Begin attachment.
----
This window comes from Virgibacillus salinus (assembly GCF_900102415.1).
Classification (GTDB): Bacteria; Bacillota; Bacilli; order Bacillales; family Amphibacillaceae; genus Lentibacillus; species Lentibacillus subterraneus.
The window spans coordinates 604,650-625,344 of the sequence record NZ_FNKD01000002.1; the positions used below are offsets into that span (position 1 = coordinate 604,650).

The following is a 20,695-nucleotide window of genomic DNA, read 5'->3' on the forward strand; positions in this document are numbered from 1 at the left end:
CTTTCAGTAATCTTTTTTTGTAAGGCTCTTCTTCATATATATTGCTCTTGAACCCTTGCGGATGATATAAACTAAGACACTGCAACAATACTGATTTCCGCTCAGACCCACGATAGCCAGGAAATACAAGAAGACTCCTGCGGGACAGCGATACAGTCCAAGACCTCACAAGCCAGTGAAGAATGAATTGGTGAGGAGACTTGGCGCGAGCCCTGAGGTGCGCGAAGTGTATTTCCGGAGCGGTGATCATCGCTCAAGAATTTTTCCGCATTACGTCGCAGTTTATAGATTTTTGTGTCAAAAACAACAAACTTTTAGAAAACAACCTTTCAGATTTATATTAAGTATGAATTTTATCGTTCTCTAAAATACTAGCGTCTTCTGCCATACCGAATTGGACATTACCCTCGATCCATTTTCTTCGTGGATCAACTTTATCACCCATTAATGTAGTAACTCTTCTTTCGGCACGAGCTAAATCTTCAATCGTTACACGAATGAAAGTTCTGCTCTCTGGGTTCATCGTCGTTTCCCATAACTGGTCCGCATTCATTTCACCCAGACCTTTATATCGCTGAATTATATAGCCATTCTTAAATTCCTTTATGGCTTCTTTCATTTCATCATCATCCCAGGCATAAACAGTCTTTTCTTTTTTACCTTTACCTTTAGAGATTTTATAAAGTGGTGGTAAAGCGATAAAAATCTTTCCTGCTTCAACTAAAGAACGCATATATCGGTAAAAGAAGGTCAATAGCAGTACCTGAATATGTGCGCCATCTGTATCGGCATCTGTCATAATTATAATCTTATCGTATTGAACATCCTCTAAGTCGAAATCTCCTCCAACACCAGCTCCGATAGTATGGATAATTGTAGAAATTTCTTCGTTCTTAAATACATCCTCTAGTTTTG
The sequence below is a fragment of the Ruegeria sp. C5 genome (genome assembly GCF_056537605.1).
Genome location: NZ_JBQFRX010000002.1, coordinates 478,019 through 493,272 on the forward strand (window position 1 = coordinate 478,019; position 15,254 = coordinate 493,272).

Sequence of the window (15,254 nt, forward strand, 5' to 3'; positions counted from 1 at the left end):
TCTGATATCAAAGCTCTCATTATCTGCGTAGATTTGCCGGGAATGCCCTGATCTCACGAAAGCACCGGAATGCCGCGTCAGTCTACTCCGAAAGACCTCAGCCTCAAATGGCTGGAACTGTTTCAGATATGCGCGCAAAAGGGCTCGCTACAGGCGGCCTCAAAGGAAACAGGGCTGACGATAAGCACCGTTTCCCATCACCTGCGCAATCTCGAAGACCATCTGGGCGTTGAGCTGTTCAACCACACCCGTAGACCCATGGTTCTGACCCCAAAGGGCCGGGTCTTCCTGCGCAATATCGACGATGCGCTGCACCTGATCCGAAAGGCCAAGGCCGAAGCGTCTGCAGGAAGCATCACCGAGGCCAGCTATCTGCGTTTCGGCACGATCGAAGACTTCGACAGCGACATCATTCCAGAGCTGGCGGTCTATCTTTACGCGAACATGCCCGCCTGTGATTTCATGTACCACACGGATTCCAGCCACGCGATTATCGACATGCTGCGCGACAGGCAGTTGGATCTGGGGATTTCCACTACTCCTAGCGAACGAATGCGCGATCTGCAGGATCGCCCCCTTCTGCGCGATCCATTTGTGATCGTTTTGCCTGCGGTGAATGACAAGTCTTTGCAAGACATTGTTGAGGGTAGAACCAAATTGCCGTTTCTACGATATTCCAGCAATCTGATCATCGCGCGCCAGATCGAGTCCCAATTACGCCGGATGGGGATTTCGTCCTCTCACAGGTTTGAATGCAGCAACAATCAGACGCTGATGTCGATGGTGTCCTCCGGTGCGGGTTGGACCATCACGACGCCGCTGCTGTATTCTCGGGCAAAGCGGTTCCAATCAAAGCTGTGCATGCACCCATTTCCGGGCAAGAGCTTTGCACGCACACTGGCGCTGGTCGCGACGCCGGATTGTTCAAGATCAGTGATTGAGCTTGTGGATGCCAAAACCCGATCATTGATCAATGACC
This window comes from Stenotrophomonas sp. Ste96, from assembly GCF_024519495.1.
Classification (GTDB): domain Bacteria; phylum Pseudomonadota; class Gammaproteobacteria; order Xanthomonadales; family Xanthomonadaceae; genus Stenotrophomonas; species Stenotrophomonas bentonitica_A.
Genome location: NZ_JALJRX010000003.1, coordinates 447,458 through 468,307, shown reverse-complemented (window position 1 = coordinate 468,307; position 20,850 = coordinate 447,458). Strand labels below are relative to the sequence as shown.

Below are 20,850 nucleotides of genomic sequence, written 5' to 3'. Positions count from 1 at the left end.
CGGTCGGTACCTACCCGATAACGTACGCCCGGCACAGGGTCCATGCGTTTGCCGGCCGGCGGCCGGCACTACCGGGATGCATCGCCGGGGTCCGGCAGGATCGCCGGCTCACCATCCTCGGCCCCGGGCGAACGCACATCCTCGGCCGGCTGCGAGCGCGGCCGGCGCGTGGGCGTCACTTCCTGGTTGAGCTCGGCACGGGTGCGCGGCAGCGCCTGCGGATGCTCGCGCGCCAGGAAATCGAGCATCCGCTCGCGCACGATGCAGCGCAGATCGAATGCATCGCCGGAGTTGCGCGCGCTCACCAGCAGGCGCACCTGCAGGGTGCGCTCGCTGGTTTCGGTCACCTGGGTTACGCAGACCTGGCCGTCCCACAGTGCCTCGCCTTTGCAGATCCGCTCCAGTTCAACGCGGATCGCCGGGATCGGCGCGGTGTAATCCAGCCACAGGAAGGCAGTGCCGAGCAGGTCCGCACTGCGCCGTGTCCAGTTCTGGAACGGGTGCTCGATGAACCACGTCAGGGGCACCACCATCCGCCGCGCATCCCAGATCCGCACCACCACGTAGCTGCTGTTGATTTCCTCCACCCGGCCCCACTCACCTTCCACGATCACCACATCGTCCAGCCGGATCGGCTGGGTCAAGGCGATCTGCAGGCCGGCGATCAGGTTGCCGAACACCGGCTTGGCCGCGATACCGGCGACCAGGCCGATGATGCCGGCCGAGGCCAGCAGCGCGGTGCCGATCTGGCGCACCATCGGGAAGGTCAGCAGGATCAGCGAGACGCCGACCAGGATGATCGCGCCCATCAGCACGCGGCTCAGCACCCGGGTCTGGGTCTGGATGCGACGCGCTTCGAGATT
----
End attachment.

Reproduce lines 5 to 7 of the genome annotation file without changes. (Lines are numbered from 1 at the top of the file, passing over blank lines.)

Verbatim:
CTTTCAGTAATCTTTTTTTGTAAGGCTCTTCTTCATATATATTGCTCTTGAACCCTTGCGGATGATATAAACTAAGACACTGCAACAATACTGATTTCCGCTCAGACCCACGATAGCCAGGAAATACAAGAAGACTCCTGCGGGACAGCGATACAGTCCAAGACCTCACAAGCCAGTGAAGAATGAATTGGTGAGGAGACTTGGCGCGAGCCCTGAGGTGCGCGAAGTGTATTTCCGGAGCGGTGATCATCGCTCAAGAATTTTTCCGCATTACGTCGCAGTTTATAGATTTTTGTGTCAAAAACAACAAACTTTTAGAAAACAACCTTTCAGATTTATATTAAGTATGAATTTTATCGTTCTCTAAAATACTAGCGTCTTCTGCCATACCGAATTGGACATTACCCTCGATCCATTTTCTTCGTGGATCAACTTTATCACCCATTAATGTAGTAACTCTTCTTTCGGCACGAGCTAAATCTTCAATCGTTACACGAATGAAAGTTCTGCTCTCTGGGTTCATCGTCGTTTCCCATAACTGGTCCGCATTCATTTCACCCAGACCTTTATATCGCTGAATTATATAGCCATTCTTAAATTCCTTTATGGCTTCTTTCATTTCATCATCATCCCAGGCATAAACAGTCTTTTCTTTTTTACCTTTACCTTTAGAGATTTTATAAAGTGGTGGTAAAGCGATAAAAATCTTTCCTGCTTCAACTAAAGAACGCATATATCGGTAAAAGAAGGTCAATAGCAGTACCTGAATATGTGCGCCATCTGTATCGGCATCTGTCATAATTATAATCTTATCGTATTGAACATCCTCTAAGTCGAAATCTCCTCCAACACCAGCTCCGATAGTATGGATAATTGTAGAAATTTCTTCGTTCTTAAATACATCCTCTAGTTTTG
The sequence below is a fragment of the Ruegeria sp. C5 genome (genome assembly GCF_056537605.1).
Genome location: NZ_JBQFRX010000002.1, coordinates 478,019 through 493,272 on the forward strand (window position 1 = coordinate 478,019; position 15,254 = coordinate 493,272).